Braves' outfielder Andruw Jones has won his eighth Rawlings' Gold Glove Award.
Andruw Jones wins more awards
Jones has already won the Hank Aaron Award this offseason, along with the Silver Slugger Award, his eighth Gold Glove Award, and was named The Sporting News‘ Player of the Year.
Major league players from every team voted on the awards before the end of the season. David Ortiz of the Red Sox was named the American League's Outstanding Player. Angels' righty Bartolo Colon was named the American League's Outstanding Pitcher, while the award went to Chris Carpenter of the Cardinals in the National League. Huston Street (Athletics) and Willy Taveras (Astros) won the Outstanding Rookie honors, while Jason Giambi of the Yankees and Ken Griffey, Jr. of the Reds won the Comeback Player Awards.
There were early indications that Jones had possibly turned the corner and was becoming the player many envisioned he'd become when he burst onto the scene back in 1996. He hit .396 in spring training with 10 home runs and 21 RBI in 48 at bats, and he showed a significant change in his batting stance. Then he struggled for the first two months of the season, hitting only .262 with 12 home runs and 30 RBI in his first 187 at bats.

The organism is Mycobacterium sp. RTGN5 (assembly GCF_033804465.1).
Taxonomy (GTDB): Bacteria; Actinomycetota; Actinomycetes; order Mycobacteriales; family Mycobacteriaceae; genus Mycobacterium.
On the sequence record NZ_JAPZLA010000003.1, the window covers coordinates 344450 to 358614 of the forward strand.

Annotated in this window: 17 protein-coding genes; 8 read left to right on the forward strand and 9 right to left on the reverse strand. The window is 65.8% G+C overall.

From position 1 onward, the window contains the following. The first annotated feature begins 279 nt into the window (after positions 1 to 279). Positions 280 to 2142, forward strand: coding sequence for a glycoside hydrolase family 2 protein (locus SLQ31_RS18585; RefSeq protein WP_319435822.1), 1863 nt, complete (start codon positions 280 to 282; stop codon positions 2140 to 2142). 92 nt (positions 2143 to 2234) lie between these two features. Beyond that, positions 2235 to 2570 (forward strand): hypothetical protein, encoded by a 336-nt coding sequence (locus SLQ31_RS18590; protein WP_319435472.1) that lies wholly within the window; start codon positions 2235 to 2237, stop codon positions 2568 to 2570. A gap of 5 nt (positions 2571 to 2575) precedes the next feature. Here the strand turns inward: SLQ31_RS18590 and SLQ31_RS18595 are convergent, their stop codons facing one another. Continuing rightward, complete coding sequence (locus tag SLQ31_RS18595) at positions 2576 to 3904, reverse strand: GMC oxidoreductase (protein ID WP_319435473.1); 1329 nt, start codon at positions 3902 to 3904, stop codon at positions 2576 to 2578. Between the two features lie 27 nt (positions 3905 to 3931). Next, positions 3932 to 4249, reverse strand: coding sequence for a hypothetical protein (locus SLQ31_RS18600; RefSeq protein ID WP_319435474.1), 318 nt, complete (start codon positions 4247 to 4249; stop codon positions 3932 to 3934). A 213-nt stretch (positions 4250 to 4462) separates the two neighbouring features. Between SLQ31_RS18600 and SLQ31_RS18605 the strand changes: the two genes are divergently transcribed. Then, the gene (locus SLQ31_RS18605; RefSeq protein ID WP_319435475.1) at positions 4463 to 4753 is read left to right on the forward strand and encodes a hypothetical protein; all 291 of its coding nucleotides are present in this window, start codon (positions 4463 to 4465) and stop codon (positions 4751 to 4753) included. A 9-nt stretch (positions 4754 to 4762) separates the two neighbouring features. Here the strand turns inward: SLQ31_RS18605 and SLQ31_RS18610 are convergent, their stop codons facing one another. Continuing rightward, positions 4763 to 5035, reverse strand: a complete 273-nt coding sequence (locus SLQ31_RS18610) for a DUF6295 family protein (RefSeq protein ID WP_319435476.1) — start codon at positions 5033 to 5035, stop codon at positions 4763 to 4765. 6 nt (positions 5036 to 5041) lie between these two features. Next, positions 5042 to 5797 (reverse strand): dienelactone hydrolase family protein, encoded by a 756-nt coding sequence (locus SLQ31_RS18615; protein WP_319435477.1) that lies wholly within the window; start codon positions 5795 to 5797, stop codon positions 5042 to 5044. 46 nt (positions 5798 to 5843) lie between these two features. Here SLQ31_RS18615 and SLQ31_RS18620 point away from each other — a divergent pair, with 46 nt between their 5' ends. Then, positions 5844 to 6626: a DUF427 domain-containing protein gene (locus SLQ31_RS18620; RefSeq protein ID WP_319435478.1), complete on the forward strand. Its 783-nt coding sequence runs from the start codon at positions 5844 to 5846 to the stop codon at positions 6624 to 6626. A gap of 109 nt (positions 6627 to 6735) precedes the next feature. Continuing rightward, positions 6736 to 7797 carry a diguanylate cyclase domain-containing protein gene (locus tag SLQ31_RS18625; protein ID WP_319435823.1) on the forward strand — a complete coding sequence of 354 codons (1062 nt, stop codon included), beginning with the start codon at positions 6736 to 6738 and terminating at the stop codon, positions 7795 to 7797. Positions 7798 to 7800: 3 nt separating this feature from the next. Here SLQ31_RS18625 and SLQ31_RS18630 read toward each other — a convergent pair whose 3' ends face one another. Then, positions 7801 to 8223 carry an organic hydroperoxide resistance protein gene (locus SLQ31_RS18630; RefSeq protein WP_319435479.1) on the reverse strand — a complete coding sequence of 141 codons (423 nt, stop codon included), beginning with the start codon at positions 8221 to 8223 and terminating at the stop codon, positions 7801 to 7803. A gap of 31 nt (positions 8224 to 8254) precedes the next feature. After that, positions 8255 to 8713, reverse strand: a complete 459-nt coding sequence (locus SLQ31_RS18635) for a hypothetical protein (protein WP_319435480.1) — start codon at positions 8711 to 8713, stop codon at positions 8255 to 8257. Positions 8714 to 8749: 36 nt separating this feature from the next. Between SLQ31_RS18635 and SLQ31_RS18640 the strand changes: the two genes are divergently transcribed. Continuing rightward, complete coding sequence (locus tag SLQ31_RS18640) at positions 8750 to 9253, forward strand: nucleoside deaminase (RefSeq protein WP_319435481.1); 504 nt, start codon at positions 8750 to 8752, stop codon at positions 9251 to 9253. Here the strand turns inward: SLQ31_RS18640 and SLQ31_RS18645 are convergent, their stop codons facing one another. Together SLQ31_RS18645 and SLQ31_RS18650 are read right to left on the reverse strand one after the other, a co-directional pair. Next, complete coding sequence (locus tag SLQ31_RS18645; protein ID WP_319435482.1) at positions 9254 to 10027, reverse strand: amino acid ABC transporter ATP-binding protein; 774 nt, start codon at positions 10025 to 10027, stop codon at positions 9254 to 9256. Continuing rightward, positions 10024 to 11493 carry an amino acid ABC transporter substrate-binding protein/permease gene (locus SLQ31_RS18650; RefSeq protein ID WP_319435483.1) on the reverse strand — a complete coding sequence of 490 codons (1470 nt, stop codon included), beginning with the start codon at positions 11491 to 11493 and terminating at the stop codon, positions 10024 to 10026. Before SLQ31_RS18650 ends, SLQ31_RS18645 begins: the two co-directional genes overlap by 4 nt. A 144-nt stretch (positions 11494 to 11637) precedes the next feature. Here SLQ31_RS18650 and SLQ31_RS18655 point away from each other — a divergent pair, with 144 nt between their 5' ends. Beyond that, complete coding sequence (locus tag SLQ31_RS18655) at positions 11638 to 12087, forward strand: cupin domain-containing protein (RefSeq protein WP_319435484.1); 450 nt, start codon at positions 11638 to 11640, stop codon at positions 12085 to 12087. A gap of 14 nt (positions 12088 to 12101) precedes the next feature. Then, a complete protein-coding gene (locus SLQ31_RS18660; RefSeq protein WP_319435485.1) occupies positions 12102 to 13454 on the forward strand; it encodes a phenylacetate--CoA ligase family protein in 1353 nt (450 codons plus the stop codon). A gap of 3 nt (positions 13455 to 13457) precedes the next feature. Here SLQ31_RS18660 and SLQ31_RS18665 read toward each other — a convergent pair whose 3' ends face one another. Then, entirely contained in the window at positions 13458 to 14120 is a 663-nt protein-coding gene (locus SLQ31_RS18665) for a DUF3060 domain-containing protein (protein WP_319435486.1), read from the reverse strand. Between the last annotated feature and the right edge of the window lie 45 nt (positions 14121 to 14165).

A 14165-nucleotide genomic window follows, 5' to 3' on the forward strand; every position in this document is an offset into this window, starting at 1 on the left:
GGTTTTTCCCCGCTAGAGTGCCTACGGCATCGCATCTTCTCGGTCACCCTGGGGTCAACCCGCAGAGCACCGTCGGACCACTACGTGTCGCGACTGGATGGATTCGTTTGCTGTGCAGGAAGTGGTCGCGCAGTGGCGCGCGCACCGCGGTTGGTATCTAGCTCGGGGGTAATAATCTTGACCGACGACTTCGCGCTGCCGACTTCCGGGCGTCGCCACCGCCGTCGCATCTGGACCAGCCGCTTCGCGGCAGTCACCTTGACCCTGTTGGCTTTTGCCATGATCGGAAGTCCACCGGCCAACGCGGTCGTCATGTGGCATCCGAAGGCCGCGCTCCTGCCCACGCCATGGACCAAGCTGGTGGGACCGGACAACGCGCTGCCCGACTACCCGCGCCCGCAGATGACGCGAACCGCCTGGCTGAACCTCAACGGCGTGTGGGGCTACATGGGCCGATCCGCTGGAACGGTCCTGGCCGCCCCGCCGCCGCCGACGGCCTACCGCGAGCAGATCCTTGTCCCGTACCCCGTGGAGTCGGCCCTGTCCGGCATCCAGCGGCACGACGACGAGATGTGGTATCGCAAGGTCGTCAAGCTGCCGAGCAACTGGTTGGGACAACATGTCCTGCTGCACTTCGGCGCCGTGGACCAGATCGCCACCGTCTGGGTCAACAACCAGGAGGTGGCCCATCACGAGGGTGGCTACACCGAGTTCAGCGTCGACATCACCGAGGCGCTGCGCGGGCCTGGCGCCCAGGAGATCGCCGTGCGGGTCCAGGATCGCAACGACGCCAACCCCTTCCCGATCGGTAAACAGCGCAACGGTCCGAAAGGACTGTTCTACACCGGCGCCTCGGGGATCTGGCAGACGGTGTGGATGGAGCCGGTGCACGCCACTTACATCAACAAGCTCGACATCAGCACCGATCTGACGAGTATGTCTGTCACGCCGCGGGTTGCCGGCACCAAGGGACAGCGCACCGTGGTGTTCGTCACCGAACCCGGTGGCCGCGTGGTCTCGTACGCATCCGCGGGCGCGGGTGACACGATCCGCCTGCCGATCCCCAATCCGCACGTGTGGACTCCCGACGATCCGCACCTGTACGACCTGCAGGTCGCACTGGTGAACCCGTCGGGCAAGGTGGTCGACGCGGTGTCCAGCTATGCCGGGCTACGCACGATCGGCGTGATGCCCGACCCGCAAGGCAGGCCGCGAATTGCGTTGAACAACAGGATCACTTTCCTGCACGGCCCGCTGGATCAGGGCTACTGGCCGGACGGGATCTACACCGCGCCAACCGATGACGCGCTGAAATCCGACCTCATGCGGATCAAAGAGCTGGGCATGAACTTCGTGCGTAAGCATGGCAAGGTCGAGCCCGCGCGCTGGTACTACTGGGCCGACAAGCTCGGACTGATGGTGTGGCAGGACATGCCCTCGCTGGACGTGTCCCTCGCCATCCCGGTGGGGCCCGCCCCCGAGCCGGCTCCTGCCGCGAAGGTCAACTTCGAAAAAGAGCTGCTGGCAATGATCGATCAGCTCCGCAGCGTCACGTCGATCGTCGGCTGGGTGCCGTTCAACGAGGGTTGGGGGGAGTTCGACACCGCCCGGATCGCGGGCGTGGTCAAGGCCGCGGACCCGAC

But when Chipper Jones went down with a foot injury in early June, Braves' pitcher John Smoltz told Andruw the team was counting on him to pick up the slack. Jones responded with a fantastic hot streak, as he hit .311 with 15 home runs and 37 RBI in the next 37 games. Jones' offensive explosion kept the Braves afloat until Chipper Jones returned, and by then he was off to his best season as a professional player.
Jones led both leagues with 51 home runs and the National League with 128 RBI. His .263 batting average is pointed out by his critics that he did not have the best season of any NL player, but that statistic was damaged by two major slumps, one at the beginning of the season and one at the end. The Braves could have easily fallen off after Chipper Jones was injured, but Andruw Jones saved the team with a tremendous performance in the final four months of the season (39 home runs and 98 RBI).
For the seven seasons prior to 2005, Jones had averaged 32.4 home runs and 97.5 RBI - very good numbers, but far below the expectations he set for himself with his fantastic debut in 1996. With his increase in production, Jones has now become one of the elite players in the National League.
The big award is still to come, as the National League will announce its winner of the Most Valuable Player award on November 15th. Jones will have stiff competition, however, as Cardinals' first baseman Albert Pujols and Cubs' first baseman Derrick Lee are also solid candidates.
Bill Shanks is the author of Scout's Honor: The Bravest Way To Build A Winning Team. Bill can be reached at email@example.com.
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